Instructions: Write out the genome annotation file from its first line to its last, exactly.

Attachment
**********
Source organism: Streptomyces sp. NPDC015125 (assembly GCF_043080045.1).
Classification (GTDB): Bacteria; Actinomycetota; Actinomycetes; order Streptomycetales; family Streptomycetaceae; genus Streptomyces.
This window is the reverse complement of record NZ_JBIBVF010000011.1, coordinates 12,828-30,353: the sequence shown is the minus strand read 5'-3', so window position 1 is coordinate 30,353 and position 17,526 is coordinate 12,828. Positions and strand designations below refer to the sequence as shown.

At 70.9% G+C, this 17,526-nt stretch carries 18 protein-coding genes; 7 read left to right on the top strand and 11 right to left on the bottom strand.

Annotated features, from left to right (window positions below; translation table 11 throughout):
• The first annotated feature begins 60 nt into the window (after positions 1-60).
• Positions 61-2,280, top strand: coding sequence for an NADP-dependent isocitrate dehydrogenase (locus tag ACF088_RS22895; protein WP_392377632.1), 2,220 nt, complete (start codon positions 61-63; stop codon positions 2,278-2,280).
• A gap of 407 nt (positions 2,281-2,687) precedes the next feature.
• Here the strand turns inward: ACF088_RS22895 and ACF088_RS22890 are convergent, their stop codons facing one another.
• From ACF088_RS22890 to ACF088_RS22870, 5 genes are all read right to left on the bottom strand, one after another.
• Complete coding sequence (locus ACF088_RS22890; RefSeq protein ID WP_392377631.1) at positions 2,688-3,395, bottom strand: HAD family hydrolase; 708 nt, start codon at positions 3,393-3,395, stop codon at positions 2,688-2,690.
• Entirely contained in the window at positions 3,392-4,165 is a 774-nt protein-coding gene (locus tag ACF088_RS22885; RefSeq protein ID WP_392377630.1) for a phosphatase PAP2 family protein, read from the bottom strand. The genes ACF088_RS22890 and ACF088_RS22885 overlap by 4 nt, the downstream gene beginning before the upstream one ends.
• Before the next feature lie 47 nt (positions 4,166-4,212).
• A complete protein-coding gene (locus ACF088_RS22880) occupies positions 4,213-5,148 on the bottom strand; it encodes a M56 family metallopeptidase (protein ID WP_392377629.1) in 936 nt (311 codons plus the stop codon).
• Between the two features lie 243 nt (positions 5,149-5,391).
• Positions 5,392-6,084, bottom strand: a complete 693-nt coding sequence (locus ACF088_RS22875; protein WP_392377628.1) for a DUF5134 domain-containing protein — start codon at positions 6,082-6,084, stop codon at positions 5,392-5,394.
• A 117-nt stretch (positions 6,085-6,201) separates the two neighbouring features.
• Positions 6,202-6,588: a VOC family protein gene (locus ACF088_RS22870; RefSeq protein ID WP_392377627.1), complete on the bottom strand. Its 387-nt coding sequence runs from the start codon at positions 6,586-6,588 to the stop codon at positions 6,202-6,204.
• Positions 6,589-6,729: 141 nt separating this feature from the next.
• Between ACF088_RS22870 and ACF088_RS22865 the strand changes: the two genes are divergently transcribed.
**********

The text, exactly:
Source organism: Streptomyces sp. NPDC015125 (assembly GCF_043080045.1).
Classification (GTDB): Bacteria; Actinomycetota; Actinomycetes; order Streptomycetales; family Streptomycetaceae; genus Streptomyces.
This window is the reverse complement of record NZ_JBIBVF010000011.1, coordinates 12,828-30,353: the sequence shown is the minus strand read 5'-3', so window position 1 is coordinate 30,353 and position 17,526 is coordinate 12,828. Positions and strand designations below refer to the sequence as shown.

At 70.9% G+C, this 17,526-nt stretch carries 18 protein-coding genes; 7 read left to right on the top strand and 11 right to left on the bottom strand.

Annotated features, from left to right (window positions below; translation table 11 throughout):
• The first annotated feature begins 60 nt into the window (after positions 1-60).
• Positions 61-2,280, top strand: coding sequence for an NADP-dependent isocitrate dehydrogenase (locus tag ACF088_RS22895; protein WP_392377632.1), 2,220 nt, complete (start codon positions 61-63; stop codon positions 2,278-2,280).
• A gap of 407 nt (positions 2,281-2,687) precedes the next feature.
• Here the strand turns inward: ACF088_RS22895 and ACF088_RS22890 are convergent, their stop codons facing one another.
• From ACF088_RS22890 to ACF088_RS22870, 5 genes are all read right to left on the bottom strand, one after another.
• Complete coding sequence (locus ACF088_RS22890; RefSeq protein ID WP_392377631.1) at positions 2,688-3,395, bottom strand: HAD family hydrolase; 708 nt, start codon at positions 3,393-3,395, stop codon at positions 2,688-2,690.
• Entirely contained in the window at positions 3,392-4,165 is a 774-nt protein-coding gene (locus tag ACF088_RS22885; RefSeq protein ID WP_392377630.1) for a phosphatase PAP2 family protein, read from the bottom strand. The genes ACF088_RS22890 and ACF088_RS22885 overlap by 4 nt, the downstream gene beginning before the upstream one ends.
• Before the next feature lie 47 nt (positions 4,166-4,212).
• A complete protein-coding gene (locus ACF088_RS22880) occupies positions 4,213-5,148 on the bottom strand; it encodes a M56 family metallopeptidase (protein ID WP_392377629.1) in 936 nt (311 codons plus the stop codon).
• Between the two features lie 243 nt (positions 5,149-5,391).
• Positions 5,392-6,084, bottom strand: a complete 693-nt coding sequence (locus ACF088_RS22875; protein WP_392377628.1) for a DUF5134 domain-containing protein — start codon at positions 6,082-6,084, stop codon at positions 5,392-5,394.
• A 117-nt stretch (positions 6,085-6,201) separates the two neighbouring features.
• Positions 6,202-6,588: a VOC family protein gene (locus ACF088_RS22870; RefSeq protein ID WP_392377627.1), complete on the bottom strand. Its 387-nt coding sequence runs from the start codon at positions 6,586-6,588 to the stop codon at positions 6,202-6,204.
• Positions 6,589-6,729: 141 nt separating this feature from the next.
• Between ACF088_RS22870 and ACF088_RS22865 the strand changes: the two genes are divergently transcribed.